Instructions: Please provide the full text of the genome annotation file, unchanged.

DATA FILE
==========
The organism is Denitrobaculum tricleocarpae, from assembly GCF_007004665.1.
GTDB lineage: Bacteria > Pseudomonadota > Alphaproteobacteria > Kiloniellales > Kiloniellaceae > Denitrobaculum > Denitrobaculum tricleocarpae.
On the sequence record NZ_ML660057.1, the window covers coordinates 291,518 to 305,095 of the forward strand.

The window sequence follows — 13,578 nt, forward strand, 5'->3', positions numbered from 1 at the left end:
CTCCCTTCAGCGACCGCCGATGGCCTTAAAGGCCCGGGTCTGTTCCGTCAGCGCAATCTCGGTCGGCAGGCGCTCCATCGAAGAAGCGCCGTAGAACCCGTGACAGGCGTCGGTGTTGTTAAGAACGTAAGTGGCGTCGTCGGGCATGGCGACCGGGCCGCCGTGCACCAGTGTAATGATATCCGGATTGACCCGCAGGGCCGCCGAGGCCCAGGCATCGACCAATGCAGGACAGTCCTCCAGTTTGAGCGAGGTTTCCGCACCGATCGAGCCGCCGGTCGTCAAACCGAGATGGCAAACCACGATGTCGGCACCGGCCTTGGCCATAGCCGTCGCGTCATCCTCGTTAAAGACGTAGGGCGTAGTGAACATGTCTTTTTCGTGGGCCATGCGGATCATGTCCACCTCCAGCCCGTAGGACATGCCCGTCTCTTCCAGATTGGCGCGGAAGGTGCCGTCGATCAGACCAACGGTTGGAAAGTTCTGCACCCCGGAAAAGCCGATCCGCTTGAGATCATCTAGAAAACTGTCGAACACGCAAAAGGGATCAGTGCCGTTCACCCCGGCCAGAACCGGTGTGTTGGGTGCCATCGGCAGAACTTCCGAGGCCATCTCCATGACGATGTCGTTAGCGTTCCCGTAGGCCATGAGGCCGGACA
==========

The organism is Denitrobaculum tricleocarpae, from assembly GCF_007004665.1.
GTDB lineage: Bacteria > Pseudomonadota > Alphaproteobacteria > Kiloniellales > Kiloniellaceae > Denitrobaculum > Denitrobaculum tricleocarpae.
On the sequence record NZ_ML660057.1, the window covers coordinates 291,518 to 305,095 of the forward strand.

The window sequence follows — 13,578 nt, forward strand, 5'->3', positions numbered from 1 at the left end:
CTCCCTTCAGCGACCGCCGATGGCCTTAAAGGCCCGGGTCTGTTCCGTCAGCGCAATCTCGGTCGGCAGGCGCTCCATCGAAGAAGCGCCGTAGAACCCGTGACAGGCGTCGGTGTTGTTAAGAACGTAAGTGGCGTCGTCGGGCATGGCGACCGGGCCGCCGTGCACCAGTGTAATGATATCCGGATTGACCCGCAGGGCCGCCGAGGCCCAGGCATCGACCAATGCAGGACAGTCCTCCAGTTTGAGCGAGGTTTCCGCACCGATCGAGCCGCCGGTCGTCAAACCGAGATGGCAAACCACGATGTCGGCACCGGCCTTGGCCATAGCCGTCGCGTCATCCTCGTTAAAGACGTAGGGCGTAGTGAACATGTCTTTTTCGTGGGCCATGCGGATCATGTCCACCTCCAGCCCGTAGGACATGCCCGTCTCTTCCAGATTGGCGCGGAAGGTGCCGTCGATCAGACCAACGGTTGGAAAGTTCTGCACCCCGGAAAAGCCGATCCGCTTGAGATCATCTAGAAAACTGTCGAACACGCAAAAGGGATCAGTGCCGTTCACCCCGGCCAGAACCGGTGTGTTGGGTGCCATCGGCAGAACTTCCGAGGCCATCTCCATGACGATGTCGTTAGCGTTCCCGTAGGCCATGAGGCCGGACA